Uncle Eugene

Bing Crosby. American Revolutionary naval war hero Commodore John Barry. Eugene O’Neill. All relatives.

At least that was the line I consistently heard growing up in a household passionate about history and proud of roots that went back on the maternal side to the Mayflower.

Now none of the loose tales of generational greatest really sunk in until I was about 10; but then, suddenly, I formed very strong opinions about my relatives.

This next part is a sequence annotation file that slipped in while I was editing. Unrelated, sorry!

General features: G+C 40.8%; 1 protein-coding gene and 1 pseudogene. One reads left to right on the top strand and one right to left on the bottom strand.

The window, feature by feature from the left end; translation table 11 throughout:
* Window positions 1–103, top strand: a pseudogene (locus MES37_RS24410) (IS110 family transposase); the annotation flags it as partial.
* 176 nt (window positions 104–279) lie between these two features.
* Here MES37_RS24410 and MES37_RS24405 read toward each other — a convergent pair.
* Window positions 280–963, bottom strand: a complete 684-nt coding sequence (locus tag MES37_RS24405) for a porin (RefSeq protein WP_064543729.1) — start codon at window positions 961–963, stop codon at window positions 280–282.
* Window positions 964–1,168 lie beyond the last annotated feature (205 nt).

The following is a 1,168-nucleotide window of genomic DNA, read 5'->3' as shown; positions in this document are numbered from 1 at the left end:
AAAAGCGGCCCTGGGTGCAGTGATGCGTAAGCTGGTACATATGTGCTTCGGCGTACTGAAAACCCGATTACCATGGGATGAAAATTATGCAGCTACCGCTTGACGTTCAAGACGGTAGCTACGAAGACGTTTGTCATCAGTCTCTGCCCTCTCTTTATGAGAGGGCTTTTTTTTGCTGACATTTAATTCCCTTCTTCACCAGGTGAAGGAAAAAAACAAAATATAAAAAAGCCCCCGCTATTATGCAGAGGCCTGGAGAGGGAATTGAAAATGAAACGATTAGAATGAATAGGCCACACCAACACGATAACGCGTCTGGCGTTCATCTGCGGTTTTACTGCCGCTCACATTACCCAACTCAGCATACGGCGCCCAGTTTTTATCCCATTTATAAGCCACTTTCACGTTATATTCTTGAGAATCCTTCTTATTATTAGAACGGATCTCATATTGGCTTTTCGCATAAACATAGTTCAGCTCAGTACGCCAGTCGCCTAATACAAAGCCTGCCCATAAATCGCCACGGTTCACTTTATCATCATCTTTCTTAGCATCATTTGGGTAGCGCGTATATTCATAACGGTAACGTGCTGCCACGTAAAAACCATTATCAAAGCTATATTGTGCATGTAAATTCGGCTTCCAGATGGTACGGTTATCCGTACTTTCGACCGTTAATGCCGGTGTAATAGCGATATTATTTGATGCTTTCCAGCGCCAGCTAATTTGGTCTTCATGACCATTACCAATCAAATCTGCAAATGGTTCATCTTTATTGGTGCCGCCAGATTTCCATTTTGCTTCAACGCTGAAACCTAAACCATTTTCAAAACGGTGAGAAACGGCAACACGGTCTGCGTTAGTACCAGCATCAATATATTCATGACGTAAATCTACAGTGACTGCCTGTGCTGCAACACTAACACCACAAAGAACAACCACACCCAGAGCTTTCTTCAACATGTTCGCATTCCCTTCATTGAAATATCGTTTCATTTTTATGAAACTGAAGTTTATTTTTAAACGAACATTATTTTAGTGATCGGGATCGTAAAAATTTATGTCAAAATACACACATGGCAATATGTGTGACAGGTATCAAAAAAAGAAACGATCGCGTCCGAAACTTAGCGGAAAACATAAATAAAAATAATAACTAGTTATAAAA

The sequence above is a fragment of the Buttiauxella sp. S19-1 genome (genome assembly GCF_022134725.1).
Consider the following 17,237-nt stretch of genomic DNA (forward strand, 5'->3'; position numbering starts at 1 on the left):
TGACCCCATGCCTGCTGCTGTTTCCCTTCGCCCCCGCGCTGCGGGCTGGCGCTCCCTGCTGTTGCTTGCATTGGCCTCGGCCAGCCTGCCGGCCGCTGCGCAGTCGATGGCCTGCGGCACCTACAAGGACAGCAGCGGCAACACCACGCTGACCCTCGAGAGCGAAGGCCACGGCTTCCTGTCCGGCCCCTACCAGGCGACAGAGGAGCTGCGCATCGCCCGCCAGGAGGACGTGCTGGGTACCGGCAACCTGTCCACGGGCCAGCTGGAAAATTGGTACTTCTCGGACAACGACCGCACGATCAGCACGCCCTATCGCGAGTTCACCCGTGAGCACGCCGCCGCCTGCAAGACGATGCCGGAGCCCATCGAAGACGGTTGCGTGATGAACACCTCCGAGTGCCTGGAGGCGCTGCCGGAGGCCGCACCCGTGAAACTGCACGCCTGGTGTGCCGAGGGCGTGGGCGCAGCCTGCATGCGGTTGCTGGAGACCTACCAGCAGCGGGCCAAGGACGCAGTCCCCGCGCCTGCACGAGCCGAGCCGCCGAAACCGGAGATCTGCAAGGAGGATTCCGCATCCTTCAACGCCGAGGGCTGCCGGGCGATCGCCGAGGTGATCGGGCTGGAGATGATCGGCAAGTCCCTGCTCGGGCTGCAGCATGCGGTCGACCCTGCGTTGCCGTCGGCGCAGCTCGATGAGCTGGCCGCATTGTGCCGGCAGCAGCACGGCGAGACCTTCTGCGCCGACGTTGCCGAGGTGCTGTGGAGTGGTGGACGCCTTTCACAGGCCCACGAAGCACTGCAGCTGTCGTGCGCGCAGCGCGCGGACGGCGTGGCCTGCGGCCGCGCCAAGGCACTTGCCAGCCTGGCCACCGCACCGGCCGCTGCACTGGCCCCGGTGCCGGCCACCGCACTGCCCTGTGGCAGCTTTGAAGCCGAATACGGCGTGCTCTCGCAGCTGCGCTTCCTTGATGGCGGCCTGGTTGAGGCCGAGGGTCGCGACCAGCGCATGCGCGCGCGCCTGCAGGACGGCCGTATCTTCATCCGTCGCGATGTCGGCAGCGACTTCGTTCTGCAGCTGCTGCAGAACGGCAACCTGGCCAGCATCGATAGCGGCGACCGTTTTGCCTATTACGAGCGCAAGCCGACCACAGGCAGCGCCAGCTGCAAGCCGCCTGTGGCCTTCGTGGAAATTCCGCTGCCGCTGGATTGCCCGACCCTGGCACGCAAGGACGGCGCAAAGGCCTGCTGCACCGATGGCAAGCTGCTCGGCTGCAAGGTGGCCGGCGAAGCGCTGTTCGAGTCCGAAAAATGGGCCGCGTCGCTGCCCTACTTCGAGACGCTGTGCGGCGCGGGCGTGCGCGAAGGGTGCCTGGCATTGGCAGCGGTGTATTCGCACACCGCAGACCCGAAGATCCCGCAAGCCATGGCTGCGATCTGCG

Bing could sing a smooth song, but those ears!

The Commodore seemed impressive (his own statue in Independence Square in Philadelphia), but so “Historical” with a capital “H.”

But a playwright!
I was happy to embrace Uncle Eugene.

By fourth grade I moved “beyond” poems and started writing plays. They tended to include talking animals, in particular a skunk and a squirrel, which fought with each other over things like prickly shells casings scattered in paths. I’d like to say I had O’Neill in mind, but, of course, I did not. I had the “idea” of being a writer in my head and was happy to know at least some of the relatives had done something in that area.